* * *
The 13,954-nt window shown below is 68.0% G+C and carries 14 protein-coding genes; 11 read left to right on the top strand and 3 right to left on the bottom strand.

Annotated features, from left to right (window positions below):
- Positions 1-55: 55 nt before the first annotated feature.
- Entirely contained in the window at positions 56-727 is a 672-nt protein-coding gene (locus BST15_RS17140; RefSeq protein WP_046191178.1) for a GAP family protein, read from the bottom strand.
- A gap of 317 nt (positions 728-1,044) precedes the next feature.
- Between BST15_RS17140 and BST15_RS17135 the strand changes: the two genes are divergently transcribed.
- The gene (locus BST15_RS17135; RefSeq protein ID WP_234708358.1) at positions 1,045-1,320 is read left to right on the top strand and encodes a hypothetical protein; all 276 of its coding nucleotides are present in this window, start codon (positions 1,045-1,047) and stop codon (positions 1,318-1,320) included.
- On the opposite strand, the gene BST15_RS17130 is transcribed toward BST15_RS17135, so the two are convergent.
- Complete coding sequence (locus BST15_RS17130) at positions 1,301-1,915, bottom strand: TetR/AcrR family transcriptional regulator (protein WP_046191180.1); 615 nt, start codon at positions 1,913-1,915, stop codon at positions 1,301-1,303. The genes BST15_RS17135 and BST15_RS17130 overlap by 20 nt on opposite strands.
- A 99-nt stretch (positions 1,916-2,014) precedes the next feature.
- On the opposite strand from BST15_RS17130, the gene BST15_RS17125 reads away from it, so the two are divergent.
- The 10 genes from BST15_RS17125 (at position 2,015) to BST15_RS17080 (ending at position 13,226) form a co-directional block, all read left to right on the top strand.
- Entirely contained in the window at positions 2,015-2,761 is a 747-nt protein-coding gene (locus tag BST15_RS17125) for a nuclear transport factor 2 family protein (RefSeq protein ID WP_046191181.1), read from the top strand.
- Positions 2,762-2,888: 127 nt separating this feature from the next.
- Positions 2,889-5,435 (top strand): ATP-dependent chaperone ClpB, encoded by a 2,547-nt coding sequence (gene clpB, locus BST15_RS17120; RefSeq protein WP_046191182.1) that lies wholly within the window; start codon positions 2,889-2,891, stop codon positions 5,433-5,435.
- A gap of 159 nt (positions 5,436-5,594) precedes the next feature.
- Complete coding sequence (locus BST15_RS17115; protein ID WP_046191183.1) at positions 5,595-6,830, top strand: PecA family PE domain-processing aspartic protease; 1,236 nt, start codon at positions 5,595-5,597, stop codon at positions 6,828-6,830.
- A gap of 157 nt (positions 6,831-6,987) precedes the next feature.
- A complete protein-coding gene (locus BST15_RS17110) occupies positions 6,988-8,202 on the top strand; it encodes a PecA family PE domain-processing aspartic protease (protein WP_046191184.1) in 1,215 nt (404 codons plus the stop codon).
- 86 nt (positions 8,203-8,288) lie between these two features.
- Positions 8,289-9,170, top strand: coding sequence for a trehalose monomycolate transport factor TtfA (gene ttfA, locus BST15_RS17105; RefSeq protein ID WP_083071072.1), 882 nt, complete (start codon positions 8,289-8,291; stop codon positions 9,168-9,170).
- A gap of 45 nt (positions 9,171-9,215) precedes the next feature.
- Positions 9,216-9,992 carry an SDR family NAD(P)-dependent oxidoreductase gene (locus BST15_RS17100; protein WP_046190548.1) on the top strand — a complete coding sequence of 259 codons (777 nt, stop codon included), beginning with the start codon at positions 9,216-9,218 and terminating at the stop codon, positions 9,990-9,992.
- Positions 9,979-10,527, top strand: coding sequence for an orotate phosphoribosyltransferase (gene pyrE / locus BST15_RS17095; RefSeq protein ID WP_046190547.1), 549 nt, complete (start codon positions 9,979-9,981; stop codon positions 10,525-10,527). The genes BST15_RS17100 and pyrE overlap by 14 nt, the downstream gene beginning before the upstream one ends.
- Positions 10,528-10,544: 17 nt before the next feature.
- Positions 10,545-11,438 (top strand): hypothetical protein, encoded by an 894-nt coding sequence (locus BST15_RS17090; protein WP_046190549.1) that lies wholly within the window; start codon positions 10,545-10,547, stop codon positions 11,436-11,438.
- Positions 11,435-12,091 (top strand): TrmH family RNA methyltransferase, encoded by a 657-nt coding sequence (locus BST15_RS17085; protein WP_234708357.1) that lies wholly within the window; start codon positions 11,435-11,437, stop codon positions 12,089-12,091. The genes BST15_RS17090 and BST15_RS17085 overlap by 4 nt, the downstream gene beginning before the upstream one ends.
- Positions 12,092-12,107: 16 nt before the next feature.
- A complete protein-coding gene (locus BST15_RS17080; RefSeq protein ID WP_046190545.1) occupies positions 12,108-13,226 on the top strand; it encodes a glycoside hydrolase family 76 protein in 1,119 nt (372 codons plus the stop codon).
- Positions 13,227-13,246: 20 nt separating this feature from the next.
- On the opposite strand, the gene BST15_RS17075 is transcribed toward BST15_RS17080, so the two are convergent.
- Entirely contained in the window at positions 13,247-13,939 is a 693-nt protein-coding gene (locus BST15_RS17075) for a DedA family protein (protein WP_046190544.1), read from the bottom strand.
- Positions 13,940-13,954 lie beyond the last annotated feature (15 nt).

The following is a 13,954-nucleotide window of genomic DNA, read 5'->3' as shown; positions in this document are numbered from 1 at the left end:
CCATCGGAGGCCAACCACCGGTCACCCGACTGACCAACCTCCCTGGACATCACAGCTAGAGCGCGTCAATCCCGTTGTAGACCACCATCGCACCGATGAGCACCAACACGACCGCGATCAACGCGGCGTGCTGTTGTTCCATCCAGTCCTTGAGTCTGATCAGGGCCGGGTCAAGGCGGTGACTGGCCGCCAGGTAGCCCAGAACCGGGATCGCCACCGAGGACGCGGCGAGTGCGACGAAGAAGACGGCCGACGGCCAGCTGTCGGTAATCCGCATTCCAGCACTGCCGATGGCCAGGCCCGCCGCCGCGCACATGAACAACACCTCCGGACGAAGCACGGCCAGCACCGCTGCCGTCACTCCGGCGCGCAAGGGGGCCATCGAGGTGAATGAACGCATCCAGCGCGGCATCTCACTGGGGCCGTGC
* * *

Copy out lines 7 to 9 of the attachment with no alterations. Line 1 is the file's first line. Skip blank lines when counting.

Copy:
- The gene (locus BST15_RS17135; RefSeq protein ID WP_234708358.1) at positions 1,045-1,320 is read left to right on the top strand and encodes a hypothetical protein; all 276 of its coding nucleotides are present in this window, start codon (positions 1,045-1,047) and stop codon (positions 1,318-1,320) included.
- On the opposite strand, the gene BST15_RS17130 is transcribed toward BST15_RS17135, so the two are convergent.
- Complete coding sequence (locus BST15_RS17130) at positions 1,301-1,915, bottom strand: TetR/AcrR family transcriptional regulator (protein WP_046191180.1); 615 nt, start codon at positions 1,913-1,915, stop codon at positions 1,301-1,303. The genes BST15_RS17135 and BST15_RS17130 overlap by 20 nt on opposite strands.